Thursday, September 13, 2012

More Things That I Will Do When I Am Not Writing "Bar Fight": Saint John, Saint John, Saint John, Saint John

I am working on plans for a drawing titled Saint John, Saint John, Saint John, Saint John which will replicate four "Andy Warhol style" prints of Caravaggio's, Saint John the Baptist (above) and look similar to the depiction of Caesar Augustus used on the Bar Fight website (also above).  Saint John x 4 will be 3' x 3' and all space will be filled with a dot or detail as in the illustration I am working on now (shown below).  The work in progress below is titled The Crucifixion of Barabbas at the Place of the Skull.  Barabbas was the rebel chosen to be set free before Jesus was crucified according to the Bible and little is known about him.  With symbols representing sex, vice, drugs, money and an overwhelming reminder of mortality The Crucifixion of Barabbas depicts an arrogant (or maybe even ordinary) man who gladly suffers for his own selfish choices.  The reality of that choice is suggested by a strong contrast of color.  Barabbas may include the biblical phrase, "How hard it is for those with wealth, to enter the kingdom of God!"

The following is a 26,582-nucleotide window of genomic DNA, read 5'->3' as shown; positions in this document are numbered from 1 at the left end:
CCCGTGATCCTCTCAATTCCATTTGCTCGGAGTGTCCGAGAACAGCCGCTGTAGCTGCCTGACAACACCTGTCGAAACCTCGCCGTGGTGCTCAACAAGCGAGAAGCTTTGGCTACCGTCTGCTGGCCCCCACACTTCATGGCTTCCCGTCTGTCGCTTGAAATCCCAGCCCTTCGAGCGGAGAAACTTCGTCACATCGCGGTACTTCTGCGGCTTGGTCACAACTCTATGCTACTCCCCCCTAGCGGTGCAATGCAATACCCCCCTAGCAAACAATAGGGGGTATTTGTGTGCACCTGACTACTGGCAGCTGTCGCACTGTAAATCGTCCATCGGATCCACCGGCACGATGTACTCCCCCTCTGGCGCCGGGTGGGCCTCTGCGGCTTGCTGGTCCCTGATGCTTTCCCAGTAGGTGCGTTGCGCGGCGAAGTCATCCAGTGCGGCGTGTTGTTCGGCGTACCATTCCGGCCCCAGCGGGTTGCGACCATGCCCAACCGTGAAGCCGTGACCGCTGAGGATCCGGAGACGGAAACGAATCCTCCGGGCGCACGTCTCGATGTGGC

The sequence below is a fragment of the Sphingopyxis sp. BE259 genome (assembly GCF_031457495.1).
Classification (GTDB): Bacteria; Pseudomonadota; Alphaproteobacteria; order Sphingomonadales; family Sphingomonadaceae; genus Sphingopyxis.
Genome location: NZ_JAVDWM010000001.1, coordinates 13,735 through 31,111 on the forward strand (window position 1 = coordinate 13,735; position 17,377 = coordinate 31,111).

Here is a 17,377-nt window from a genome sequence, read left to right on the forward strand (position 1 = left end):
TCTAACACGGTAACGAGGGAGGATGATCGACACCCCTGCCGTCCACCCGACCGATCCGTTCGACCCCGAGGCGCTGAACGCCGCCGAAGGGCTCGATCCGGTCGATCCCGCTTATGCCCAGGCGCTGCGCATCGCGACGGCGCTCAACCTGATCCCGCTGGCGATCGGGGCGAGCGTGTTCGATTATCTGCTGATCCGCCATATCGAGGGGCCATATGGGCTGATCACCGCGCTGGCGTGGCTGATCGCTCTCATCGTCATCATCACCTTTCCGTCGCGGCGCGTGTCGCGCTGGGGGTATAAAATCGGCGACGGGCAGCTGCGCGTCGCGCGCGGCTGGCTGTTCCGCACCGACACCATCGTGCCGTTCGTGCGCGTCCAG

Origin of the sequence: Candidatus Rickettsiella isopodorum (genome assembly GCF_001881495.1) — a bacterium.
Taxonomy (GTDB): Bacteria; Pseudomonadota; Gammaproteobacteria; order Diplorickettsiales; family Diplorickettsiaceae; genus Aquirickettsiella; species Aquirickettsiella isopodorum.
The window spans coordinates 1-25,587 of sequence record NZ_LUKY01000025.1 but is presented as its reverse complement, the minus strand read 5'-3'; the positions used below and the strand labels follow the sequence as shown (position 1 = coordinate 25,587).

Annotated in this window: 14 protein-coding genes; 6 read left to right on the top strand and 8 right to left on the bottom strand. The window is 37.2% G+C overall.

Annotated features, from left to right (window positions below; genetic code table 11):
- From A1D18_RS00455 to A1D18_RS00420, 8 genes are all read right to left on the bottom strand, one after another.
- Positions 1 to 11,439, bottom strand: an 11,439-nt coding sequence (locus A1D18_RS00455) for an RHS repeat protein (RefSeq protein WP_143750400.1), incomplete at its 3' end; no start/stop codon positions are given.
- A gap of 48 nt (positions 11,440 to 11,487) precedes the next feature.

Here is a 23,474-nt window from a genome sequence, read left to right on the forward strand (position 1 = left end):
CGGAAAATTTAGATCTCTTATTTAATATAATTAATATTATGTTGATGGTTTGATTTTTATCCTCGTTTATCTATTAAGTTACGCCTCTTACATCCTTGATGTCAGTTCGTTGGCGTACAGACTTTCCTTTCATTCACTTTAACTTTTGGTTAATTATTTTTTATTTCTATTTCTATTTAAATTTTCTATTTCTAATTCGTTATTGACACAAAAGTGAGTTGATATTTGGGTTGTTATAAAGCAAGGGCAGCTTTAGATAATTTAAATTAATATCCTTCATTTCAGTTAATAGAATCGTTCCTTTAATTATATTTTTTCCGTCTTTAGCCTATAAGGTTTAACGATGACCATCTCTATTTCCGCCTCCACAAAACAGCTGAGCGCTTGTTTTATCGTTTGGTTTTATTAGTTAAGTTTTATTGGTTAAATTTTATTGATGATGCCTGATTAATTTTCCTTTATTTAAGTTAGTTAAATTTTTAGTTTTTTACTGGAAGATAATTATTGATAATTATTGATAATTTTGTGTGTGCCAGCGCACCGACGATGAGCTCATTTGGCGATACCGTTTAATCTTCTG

The workspace of Saint John will be a bright, neon fill with no white or black space and contradictions such as bright orange versus hot pink, magenta, lime green and blue should confuse the eye—a friend indicated this to me as being psychedelic.  The goal is to "defeat" modern technology by creating a work of art with details too minute to be appreciated on a computer screen.  My previous drawing, When in Rome do a Roman (reposted again below) is 9" x 11" and photographed at 16.2 megapixels the smallest details are neglected at 45MB.  Roman took six months to complete and Barabbas is twice that size.  If I find the time and resources to complete the 3' x 3' Saint John—I'll be impressed.  I don't know how long it will take because I also plan to write a third novel, make a living and socialize.  I've found that a good balance is necessary towards my productivity and notice a relationship between my ability to read, write, illustrate… and work—which I totally actually do.

Imagine if Saint John was also in 3D?  All photographs and images, aside from Caravaggio's Saint John the Baptist, are copyright Alan Michael 2012.  The above photograph of Caravaggio's Saint John the Baptist has been taken from the public domain.

1 comment:

Anonymous said...

Can I buy it?